Mohammed Enwazi, the Islamic State terrorist known as “Jihadi John,” was identified by British intelligence but allowed to escape to Syria. It was also revealed that he had links to the failed 21/7 attacks in London, the Observer reports.
The British intelligence service MI5 had been keeping track of Emwazi since 2008, three years after the attempt by a group of western militants on July 21, 2005 to carry out terrorist attacks on British soil, the report revealed.
Emwazi was a “person of interest” for MI5 as he was a member of a London based jihadi cell that had been set up to recruit militants. Security services were aware that Emwazi had a telephone conversation with Hussein Osman on the day of the 21/7 planned attacks, who was later jailed for life for planting a bomb in a London underground station.
The planned assaults came just two weeks after the worst terrorist attacks to have hit the UK, when 52 people were killed on July 7, 2005.
Despite clearly being on the radar of the British intelligence services, Emwazi, who was born in Kuwait and travelled to the UK as a child with his family was able to avoid detection and eventually escape to Syria in 2013.
“Given the numbers who appear to have ‘slipped through the net’, it is legitimate to ask, how many more people must die before we start to look more closely at the strategy of our intelligence services?” said the former Shadow Home Secretary David Davis, writing in the Guardian on Friday.
Emwazi, who was a computer programming graduate of the University of Westminster and lived in Queen’s Park, West London, is thought to have killed American journalist James Foley. The killing was shown in a video released last August.
He is further believed to have featured in the videos of the beheadings of US journalist Steven Sotloff, British aid worker David Haines, British taxi driver Alan Henning, and US aid worker Abdul-Rahman Kassig, also known as Peter.
It has also emerged that the Kuwaiti-born terrorist said that he was feeling the pressure of being under constant surveillance from British authorities. In a series of emails to the Mail on Sunday newspaper in December 2010 and 2011, he said how the pressure of being watched was getting to him.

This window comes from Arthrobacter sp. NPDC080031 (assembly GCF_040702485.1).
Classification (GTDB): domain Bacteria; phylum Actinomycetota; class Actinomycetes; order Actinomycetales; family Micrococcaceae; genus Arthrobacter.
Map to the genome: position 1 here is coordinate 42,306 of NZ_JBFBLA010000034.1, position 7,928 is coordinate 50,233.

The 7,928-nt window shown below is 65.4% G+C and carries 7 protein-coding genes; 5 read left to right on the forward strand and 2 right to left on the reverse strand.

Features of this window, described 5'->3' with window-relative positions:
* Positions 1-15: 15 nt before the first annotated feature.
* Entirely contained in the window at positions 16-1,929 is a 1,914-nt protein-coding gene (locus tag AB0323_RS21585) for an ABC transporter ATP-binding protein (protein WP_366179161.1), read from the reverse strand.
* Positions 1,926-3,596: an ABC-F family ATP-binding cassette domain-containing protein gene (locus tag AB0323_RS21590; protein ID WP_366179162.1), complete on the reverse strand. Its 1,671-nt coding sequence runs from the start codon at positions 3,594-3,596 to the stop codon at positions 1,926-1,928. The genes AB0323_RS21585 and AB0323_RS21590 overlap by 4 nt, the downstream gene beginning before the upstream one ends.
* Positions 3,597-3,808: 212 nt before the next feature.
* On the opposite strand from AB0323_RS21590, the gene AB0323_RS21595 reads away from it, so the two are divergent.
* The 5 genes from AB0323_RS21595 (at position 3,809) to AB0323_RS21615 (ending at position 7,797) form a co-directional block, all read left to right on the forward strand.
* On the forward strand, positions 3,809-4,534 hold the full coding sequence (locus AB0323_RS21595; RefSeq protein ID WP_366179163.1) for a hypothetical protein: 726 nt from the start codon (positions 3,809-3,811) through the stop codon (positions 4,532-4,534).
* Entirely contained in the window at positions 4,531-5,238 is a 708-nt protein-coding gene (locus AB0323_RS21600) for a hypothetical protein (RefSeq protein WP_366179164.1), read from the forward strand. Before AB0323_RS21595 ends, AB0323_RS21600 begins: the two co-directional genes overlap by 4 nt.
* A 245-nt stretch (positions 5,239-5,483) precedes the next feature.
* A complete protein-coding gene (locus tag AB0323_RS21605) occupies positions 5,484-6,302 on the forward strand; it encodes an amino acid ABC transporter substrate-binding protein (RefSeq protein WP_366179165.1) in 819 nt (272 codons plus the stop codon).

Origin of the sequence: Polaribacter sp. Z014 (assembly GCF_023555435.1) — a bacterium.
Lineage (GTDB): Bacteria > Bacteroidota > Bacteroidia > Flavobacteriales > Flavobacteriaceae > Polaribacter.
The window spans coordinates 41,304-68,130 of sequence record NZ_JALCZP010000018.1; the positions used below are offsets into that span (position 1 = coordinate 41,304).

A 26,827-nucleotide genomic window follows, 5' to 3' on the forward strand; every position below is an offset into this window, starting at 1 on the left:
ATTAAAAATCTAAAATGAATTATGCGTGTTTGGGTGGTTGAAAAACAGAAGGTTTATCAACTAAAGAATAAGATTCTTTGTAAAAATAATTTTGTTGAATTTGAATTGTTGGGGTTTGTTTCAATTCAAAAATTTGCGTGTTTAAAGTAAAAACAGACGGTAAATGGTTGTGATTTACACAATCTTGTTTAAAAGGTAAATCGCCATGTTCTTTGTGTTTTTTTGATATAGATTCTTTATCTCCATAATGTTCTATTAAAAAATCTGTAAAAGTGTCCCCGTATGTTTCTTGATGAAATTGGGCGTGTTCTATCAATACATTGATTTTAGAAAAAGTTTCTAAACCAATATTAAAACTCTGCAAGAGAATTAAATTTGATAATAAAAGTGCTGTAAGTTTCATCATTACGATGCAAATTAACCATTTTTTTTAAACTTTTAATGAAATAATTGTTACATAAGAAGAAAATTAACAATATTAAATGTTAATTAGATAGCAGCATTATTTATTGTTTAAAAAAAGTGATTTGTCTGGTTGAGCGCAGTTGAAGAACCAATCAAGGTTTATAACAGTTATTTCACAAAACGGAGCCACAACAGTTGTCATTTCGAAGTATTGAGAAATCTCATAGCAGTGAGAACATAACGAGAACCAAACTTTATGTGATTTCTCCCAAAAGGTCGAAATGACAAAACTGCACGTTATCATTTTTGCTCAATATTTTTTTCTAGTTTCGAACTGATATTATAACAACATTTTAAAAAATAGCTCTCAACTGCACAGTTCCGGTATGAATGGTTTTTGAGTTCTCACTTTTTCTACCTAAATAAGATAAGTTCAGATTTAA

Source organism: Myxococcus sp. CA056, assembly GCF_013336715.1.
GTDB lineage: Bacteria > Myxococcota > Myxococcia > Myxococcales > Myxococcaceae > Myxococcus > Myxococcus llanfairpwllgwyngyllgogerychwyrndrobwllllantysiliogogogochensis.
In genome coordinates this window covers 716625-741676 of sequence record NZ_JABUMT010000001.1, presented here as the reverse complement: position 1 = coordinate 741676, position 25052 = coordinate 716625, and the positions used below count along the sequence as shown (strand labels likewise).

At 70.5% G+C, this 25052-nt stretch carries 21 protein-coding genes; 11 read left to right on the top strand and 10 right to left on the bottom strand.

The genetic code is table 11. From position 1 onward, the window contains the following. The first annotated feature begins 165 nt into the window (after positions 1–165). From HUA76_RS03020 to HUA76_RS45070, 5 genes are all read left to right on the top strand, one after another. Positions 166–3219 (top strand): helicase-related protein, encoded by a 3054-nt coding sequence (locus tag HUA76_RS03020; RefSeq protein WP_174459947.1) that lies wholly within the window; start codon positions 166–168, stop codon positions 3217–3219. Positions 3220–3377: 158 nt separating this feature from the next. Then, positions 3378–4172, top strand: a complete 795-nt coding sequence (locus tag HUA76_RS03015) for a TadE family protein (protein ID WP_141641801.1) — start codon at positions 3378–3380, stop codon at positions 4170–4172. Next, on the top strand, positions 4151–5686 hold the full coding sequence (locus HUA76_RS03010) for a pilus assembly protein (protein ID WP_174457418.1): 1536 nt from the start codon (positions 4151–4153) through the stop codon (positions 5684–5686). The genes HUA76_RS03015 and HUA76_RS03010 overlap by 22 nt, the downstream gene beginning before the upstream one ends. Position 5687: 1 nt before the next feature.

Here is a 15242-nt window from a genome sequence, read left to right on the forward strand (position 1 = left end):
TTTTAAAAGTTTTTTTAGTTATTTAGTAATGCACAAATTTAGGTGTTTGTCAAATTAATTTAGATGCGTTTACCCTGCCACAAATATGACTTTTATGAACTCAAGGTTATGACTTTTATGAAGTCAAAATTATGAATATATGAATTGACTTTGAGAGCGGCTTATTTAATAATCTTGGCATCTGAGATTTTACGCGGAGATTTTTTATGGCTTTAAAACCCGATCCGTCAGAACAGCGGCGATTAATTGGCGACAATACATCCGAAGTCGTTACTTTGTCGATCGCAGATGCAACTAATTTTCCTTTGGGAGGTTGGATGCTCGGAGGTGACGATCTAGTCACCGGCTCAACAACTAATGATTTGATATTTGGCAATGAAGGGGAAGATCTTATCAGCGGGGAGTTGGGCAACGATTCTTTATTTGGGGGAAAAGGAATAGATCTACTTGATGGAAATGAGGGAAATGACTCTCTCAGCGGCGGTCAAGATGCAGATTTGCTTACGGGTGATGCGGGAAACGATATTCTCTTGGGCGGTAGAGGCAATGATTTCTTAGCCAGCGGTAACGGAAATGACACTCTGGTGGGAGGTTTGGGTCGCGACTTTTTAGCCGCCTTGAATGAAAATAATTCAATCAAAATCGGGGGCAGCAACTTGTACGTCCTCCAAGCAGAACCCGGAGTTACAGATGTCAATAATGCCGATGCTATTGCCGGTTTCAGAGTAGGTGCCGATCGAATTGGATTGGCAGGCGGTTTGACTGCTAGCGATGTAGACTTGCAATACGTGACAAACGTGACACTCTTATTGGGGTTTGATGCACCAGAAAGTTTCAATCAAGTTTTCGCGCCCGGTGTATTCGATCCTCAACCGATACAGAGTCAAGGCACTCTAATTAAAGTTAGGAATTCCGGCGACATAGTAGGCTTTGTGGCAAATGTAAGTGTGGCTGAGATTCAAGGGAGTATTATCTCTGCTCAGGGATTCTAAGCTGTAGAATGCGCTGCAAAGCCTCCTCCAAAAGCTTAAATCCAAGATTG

“I’ll take as many pills as I can so that I will sleep for ever,” he said in an email to the newspapers Security Editor Robert Verkaik, adding that he felt, “like a dead man walking.”
He also claimed he was a victim of police brutality in his correspondence with the journalist, saying he was interrogated by an officer, who threw him against a wall, grabbed his beard and throttled him, the Mail on Sunday reported. Subsequently, he made a complaint to the Independent Police Complaints Commission about his ordeal.
The shadow home secretary, Yvette Cooper, has called for an urgent review into whether the UK government’s decision to relax counter-terrorism laws had played a role in allowing Emwazi to be able to escape detection and eventually flee to travel to Syria and join the so-called Islamic State extremists (formerly ISIS/ISIL).
“We need to know whether Theresa May’s decision to ignore all our warnings and weaken counter-terror powers has made it easier to organise and recruit for Isil.
“Suggestions of possible links between those carrying out atrocities on behalf of ISIL, and those behind the 21/7 planned attack on London, are very concerning,” Cooper said, the Observer reported.
While the man known as Jihadi John continues to be a part of Islamic State, it has also emerged that his family members in Kuwait have come under surveillance from the local authorities.
“Security agencies have taken the necessary measures to monitor them round the clock,” the Al-Qabas newspaper said, citing an “informed source,” which was reported by AFP.
The Al-Rai newspaper, which also cited security sources mentioned that Emwazi’s father, Jassem Abdulkareem, who is also a British citizen, is currently in Kuwait and is expected to be questioned by the authorities concerning his son.